Keystone Pipeline

June 2007

Hundreds of landowners in our service area have been in contact with representatives from Keystone Pipeline in recent weeks. The Keystone Pipeline is being built to bring crude oil from Alberta, Canada to refineries east of St. Louis, Missouri. I can appreciate how gut wrenching it might be when a company is proposing to bury a 30” wide pipeline on your land, which for all practical purposes will be there forever.

I read recently where someone opposed to the pipeline stated there would be no benefit to North Dakota as far as he could see. In this regard, I need to go on record that the pipeline will be of tremendous value to Nodak and consequently, to all of our member/owner ratepayers.

With the final routing in place, Nodak will have the privilege to serve three of five pumping stations along the North Dakota segment of this line. These pumping stations will be in Walsh County near Edinburg, in Nelson County near Niagara, and in Steele County near Luverne. The total annual power requirements for these three pumping stations are expected to be in the neighborhood of 140 million kilowatt-hours. There is potential for additional pumping requirements at these sites in the future. To put this into perspective, we are budgeted to sell about 757 million kilowatt-hours in 2007. When these pumping stations come online, they will increase our total sales by nearly 20%. There has been no event that has had this magnitude of impact on our sales since Grand Forks Air Force Base was built over 50 years ago.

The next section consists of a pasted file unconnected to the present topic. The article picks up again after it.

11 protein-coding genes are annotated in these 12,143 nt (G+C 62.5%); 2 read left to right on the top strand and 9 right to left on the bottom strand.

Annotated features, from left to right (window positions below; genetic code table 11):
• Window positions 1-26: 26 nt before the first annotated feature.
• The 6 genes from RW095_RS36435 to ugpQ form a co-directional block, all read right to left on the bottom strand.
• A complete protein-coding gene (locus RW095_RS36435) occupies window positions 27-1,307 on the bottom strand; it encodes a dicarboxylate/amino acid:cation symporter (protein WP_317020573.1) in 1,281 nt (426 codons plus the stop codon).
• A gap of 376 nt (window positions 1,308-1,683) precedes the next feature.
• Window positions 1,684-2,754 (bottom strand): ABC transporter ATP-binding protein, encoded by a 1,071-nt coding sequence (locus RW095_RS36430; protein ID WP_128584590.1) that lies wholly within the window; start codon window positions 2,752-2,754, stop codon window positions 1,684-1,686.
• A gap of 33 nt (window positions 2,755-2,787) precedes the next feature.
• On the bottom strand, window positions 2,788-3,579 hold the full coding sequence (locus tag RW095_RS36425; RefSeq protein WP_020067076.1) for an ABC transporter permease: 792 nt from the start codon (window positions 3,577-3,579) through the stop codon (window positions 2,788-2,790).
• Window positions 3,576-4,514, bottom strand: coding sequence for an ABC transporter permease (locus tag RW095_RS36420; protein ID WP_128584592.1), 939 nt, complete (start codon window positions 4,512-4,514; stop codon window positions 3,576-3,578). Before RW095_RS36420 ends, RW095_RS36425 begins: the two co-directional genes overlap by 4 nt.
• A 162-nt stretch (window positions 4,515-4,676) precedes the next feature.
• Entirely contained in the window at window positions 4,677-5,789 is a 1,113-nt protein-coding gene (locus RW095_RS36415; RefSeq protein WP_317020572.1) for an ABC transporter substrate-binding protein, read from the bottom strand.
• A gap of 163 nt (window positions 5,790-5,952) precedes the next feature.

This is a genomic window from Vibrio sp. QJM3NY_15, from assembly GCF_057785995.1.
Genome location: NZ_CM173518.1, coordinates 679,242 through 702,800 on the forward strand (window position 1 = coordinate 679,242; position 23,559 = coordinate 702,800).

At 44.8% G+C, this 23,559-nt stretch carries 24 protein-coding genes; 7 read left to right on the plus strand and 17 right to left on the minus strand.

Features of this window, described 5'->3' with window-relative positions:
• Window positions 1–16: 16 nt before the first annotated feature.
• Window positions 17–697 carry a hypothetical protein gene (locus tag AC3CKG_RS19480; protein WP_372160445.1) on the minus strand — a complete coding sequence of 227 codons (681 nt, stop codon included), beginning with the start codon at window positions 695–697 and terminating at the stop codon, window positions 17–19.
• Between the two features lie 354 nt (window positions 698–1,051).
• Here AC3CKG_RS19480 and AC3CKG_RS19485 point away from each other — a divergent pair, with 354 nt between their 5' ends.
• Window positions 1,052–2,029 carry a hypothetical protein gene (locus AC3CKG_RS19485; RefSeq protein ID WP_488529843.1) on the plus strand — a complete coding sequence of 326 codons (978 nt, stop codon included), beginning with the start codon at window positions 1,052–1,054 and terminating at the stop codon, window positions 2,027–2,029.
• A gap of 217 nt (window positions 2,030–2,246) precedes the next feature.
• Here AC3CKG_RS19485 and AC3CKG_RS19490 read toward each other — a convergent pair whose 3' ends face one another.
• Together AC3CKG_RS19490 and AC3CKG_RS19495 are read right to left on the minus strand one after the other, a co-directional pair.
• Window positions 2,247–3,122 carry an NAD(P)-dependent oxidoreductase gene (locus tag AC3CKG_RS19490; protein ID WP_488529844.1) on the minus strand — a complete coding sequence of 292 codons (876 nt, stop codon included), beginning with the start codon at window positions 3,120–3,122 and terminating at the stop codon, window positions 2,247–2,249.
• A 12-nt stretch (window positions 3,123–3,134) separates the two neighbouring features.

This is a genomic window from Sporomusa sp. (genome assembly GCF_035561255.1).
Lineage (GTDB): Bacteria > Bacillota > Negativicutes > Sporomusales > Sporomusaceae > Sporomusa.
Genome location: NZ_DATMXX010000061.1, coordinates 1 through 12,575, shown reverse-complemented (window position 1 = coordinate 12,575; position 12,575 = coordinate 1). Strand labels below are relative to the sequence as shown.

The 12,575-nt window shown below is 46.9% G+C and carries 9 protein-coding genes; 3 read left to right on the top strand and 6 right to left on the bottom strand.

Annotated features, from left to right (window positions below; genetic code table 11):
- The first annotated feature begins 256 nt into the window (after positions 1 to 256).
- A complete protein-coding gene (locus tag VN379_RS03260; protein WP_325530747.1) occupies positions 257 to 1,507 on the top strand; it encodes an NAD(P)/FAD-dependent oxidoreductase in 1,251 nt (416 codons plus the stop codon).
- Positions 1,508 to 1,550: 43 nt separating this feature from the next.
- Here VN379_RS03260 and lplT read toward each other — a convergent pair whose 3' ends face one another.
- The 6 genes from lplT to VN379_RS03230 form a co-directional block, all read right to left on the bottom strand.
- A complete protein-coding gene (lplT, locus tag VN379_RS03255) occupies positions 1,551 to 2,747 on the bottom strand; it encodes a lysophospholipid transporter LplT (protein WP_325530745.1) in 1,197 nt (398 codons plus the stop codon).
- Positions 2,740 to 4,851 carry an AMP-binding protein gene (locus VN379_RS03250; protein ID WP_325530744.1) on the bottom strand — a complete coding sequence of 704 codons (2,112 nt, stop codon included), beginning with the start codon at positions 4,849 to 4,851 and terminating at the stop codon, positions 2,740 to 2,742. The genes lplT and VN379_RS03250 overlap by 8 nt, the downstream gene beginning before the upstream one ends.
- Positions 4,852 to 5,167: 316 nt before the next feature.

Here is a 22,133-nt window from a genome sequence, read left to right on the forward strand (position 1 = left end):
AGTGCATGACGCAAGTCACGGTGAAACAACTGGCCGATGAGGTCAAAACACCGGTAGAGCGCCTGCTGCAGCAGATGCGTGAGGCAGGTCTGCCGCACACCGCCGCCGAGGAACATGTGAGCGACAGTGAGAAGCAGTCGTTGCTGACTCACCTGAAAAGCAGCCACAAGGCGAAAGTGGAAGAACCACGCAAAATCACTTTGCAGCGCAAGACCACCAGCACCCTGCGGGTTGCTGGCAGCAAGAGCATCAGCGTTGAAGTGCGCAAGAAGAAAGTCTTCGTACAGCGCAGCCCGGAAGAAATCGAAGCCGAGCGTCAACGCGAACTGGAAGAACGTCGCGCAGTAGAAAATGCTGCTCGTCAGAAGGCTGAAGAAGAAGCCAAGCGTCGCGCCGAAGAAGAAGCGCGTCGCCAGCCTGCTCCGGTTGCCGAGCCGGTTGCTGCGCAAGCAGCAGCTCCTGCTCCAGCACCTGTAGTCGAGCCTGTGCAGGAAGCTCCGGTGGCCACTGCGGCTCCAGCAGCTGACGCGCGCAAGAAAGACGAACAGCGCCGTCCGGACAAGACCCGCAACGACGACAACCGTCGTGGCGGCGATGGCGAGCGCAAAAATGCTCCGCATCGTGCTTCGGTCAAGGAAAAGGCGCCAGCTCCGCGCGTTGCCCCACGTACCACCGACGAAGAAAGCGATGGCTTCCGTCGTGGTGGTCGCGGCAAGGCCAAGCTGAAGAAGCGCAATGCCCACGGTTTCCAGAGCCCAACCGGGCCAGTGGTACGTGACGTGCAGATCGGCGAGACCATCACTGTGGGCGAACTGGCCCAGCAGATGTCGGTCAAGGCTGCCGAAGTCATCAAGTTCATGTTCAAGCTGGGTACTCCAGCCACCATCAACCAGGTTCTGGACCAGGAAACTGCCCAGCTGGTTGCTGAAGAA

The reason this is so important to Nodak is that in the electric utility world, we are relatively small to begin with; however, by nature, our business is high in fixed costs, which must be paid regardless of the amount of power we sell. If we can increase the volume of energy we sell, we can spread the cost of fixed expenses over more kilowatt-hours. This results in a lower cost per kilowatt-hour for everyone.

It is my understanding the pipeline will be of incredible value to the region due to the property taxes, which will be paid on an annual basis. Much of the region where this pipeline will be located would have little hope of attracting industry that would pay the amount of property taxes comparable to this pipeline. In view of the huge issue the property taxes were during the last legislative session, the timing could not be better.

One of the biggest reasons this pipeline is good for North Dakotans has nothing to do with how much we pay for our electricity, or how high our property taxes are. The most important issue is that this country has a serious problem with some of the countries we do business with for the energy we need. Canada is certainly not one of those countries. We, as citizens, should be ecstatic whenever we can buy oil from a country that is not harboring people who are trying to kill us. This doesn’t mean the landowners in eastern North Dakota shouldn’t be treated fairly. It only means we don’t have a long list of choices to displace Arab oil, and it is important to capitalize on every one of them.